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Latest Poppy Reserve Researcher Field Notes

February 25th, 2015

Lancaster Road on the way to the Poppy Reserve has patches of poppies and Fremont pincushions. Looks like a border of poppies along Lancaster Road close to the entrance.

The beavertail cactus are producing their flower buds. The Joshua tree to the west of the Visitor Center has one bud. Cheat grass and red brome are going to seed.

Poppy Trail South Loop: flowers in bloom are poppies, filaree, fiddleneck, slender keel fruit, and tiny forget-me-nots.

Tehachapi Vista Point Trail - Flowers are on filaree, slender keel fruit, tiny forget-me-nots, pygmy-leafed lupine, locoweed and grape soda lupine.

Lightning Bolt Trail: poppies are in bloom but there are still young plants that have not produced their first flower bud. The more mature poppy plants are starting to form their seed pods. Instead of just a poppy here and there you can now see nice patches of orange. Along the trail the following plants are starting to bloom: lupine, blue dick, fringe pod, wild parsley, forget-me-nots (there is a hillside of white on the north side of the trail), rattlesnake weed, lacy phacelia, slender keel fruit, fiddleneck, filaree (starting to produce seed pods), red maids, silver puffs are starting to open their yellow flowers, California asters have new leaves at the base of the plant and wishbone/four-o¡¦clock have new green leaves but no flower buds as yet. Bunch grasses have new blades. When going up the trail, look to the west and you can see Fairmont Butte beginning to turn yellow with goldfields.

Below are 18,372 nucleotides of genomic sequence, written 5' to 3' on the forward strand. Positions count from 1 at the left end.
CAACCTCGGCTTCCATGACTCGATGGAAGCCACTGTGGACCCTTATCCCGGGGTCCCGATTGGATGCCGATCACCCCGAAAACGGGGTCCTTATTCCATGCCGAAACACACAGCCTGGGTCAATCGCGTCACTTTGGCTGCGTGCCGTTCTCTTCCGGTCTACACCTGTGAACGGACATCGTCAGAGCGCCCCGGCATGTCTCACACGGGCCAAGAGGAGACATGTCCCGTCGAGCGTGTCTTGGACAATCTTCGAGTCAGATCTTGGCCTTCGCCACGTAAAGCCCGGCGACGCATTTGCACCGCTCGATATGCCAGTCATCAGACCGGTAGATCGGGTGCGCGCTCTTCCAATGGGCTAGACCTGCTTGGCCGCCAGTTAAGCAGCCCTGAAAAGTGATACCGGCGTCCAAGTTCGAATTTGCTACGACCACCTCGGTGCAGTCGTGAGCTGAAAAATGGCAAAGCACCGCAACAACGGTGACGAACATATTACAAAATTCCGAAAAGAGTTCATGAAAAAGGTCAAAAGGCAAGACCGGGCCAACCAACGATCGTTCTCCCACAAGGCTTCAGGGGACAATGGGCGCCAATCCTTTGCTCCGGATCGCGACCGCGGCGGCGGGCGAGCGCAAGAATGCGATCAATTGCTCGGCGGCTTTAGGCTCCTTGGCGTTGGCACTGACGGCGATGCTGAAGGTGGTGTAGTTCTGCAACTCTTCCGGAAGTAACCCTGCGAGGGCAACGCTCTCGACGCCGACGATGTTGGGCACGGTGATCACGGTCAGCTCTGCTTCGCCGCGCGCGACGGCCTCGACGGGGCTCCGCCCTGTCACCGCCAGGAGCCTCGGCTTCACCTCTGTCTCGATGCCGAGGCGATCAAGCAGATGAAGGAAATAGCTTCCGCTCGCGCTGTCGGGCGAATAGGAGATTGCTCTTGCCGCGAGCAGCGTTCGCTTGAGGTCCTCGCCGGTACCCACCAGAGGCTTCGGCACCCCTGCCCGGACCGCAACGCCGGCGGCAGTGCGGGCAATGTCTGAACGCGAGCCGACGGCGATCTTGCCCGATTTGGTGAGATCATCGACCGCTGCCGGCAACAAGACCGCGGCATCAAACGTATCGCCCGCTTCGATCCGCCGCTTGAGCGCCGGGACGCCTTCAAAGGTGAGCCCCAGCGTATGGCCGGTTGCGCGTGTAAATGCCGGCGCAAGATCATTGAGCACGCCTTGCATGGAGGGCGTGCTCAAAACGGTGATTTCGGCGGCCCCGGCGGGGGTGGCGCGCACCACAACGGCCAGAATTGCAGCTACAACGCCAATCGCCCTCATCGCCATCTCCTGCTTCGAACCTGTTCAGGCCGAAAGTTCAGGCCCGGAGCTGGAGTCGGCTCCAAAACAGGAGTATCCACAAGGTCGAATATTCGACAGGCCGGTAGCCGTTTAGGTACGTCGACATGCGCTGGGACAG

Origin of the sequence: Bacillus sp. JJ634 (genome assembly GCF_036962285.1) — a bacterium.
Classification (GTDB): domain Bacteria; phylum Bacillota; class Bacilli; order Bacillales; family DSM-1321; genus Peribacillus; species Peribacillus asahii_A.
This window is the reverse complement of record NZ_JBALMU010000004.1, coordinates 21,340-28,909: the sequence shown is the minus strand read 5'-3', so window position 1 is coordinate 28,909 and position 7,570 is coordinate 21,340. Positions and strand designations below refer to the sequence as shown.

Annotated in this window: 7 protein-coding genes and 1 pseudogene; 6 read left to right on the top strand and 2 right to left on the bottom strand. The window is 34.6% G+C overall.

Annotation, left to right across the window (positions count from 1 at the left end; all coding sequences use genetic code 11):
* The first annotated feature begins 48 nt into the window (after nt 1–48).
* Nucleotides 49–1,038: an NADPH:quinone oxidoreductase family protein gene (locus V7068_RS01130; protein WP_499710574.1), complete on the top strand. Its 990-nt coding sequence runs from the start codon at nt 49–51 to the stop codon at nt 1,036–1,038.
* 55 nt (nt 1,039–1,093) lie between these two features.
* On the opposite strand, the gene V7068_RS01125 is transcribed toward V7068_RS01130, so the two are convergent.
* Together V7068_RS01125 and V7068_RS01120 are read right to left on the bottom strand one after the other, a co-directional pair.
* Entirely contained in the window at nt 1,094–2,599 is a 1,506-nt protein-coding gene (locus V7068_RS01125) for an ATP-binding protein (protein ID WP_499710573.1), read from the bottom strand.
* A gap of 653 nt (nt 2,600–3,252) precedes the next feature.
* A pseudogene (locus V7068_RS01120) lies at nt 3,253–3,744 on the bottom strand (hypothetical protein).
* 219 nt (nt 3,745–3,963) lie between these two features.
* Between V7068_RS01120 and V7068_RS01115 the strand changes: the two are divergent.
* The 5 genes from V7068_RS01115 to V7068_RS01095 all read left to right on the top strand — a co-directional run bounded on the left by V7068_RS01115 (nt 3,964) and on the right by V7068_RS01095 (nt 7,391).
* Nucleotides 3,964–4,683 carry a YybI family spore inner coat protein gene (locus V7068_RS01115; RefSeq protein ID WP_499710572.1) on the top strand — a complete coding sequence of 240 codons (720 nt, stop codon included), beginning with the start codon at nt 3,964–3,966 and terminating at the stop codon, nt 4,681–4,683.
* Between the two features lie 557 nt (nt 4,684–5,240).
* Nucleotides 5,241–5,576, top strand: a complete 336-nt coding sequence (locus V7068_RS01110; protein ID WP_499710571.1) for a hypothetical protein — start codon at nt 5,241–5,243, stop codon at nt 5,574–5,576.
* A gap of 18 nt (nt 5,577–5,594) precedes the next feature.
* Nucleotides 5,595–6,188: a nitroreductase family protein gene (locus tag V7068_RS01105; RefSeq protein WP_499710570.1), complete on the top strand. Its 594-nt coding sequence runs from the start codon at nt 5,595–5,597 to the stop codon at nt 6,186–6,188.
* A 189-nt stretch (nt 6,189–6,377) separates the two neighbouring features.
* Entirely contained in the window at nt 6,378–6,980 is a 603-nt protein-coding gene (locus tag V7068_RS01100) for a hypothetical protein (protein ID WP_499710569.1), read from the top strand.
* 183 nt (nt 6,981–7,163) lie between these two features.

Poppy Trail North Loop: flowers in bloom are: filaree, fiddleneck, scattering of poppies, sun cups, fringe pod, goldfields, owl's clover, and cream cups.

ADDITIONAL WILDFLOWER SIGHTINGS
Lancaster Road at 110th St. West has fields of slender keel fruit (starting to fade).
170th St. West from Lancaster Road to Hwy. 138¡XFairmont Butte is showing yellow of goldfields with a scattering of poppies.
The 14 freeway between California City and Red Rock has: apricot mallow starting to bloom, brown-eyed primrose, and bladder pod.
 
Red Rock Canyon State Park